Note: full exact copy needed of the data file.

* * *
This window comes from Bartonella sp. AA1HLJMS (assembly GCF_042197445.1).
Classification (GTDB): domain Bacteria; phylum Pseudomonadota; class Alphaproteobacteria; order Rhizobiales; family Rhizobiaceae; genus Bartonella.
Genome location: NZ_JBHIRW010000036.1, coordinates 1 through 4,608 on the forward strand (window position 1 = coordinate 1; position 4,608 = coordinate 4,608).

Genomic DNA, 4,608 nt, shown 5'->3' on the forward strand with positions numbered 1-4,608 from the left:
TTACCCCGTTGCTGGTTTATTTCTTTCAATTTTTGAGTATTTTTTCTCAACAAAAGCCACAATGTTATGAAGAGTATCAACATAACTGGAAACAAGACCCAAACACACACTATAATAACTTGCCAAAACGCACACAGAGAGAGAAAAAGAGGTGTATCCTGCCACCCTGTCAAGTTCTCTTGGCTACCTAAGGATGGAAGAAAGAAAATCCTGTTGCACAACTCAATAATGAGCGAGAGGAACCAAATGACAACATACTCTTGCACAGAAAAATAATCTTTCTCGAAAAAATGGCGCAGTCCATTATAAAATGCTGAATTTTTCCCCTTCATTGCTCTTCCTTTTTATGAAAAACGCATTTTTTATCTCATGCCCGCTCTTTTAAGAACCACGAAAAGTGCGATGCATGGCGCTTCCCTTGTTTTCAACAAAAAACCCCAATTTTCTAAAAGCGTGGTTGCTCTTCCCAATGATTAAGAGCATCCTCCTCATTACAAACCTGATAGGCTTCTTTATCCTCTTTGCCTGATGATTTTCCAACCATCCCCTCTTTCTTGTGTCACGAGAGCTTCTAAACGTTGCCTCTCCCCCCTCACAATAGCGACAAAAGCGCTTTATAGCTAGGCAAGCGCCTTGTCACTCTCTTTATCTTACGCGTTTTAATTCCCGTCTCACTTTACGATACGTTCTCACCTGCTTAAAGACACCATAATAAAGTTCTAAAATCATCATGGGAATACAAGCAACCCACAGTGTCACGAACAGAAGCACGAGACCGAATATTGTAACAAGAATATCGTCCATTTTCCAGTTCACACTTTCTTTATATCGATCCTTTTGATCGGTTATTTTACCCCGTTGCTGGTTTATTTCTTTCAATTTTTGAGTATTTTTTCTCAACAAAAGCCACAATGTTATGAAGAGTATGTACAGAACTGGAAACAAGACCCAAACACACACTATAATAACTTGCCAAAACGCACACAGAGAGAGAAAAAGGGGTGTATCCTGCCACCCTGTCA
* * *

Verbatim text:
This window comes from Bartonella sp. AA1HLJMS (assembly GCF_042197445.1).
Classification (GTDB): domain Bacteria; phylum Pseudomonadota; class Alphaproteobacteria; order Rhizobiales; family Rhizobiaceae; genus Bartonella.
Genome location: NZ_JBHIRW010000036.1, coordinates 1 through 4,608 on the forward strand (window position 1 = coordinate 1; position 4,608 = coordinate 4,608).

Genomic DNA, 4,608 nt, shown 5'->3' on the forward strand with positions numbered 1-4,608 from the left:
TTACCCCGTTGCTGGTTTATTTCTTTCAATTTTTGAGTATTTTTTCTCAACAAAAGCCACAATGTTATGAAGAGTATCAACATAACTGGAAACAAGACCCAAACACACACTATAATAACTTGCCAAAACGCACACAGAGAGAGAAAAAGAGGTGTATCCTGCCACCCTGTCAAGTTCTCTTGGCTACCTAAGGATGGAAGAAAGAAAATCCTGTTGCACAACTCAATAATGAGCGAGAGGAACCAAATGACAACATACTCTTGCACAGAAAAATAATCTTTCTCGAAAAAATGGCGCAGTCCATTATAAAATGCTGAATTTTTCCCCTTCATTGCTCTTCCTTTTTATGAAAAACGCATTTTTTATCTCATGCCCGCTCTTTTAAGAACCACGAAAAGTGCGATGCATGGCGCTTCCCTTGTTTTCAACAAAAAACCCCAATTTTCTAAAAGCGTGGTTGCTCTTCCCAATGATTAAGAGCATCCTCCTCATTACAAACCTGATAGGCTTCTTTATCCTCTTTGCCTGATGATTTTCCAACCATCCCCTCTTTCTTGTGTCACGAGAGCTTCTAAACGTTGCCTCTCCCCCCTCACAATAGCGACAAAAGCGCTTTATAGCTAGGCAAGCGCCTTGTCACTCTCTTTATCTTACGCGTTTTAATTCCCGTCTCACTTTACGATACGTTCTCACCTGCTTAAAGACACCATAATAAAGTTCTAAAATCATCATGGGAATACAAGCAACCCACAGTGTCACGAACAGAAGCACGAGACCGAATATTGTAACAAGAATATCGTCCATTTTCCAGTTCACACTTTCTTTATATCGATCCTTTTGATCGGTTATTTTACCCCGTTGCTGGTTTATTTCTTTCAATTTTTGAGTATTTTTTCTCAACAAAAGCCACAATGTTATGAAGAGTATGTACAGAACTGGAAACAAGACCCAAACACACACTATAATAACTTGCCAAAACGCACACAGAGAGAGAAAAAGGGGTGTATCCTGCCACCCTGTCA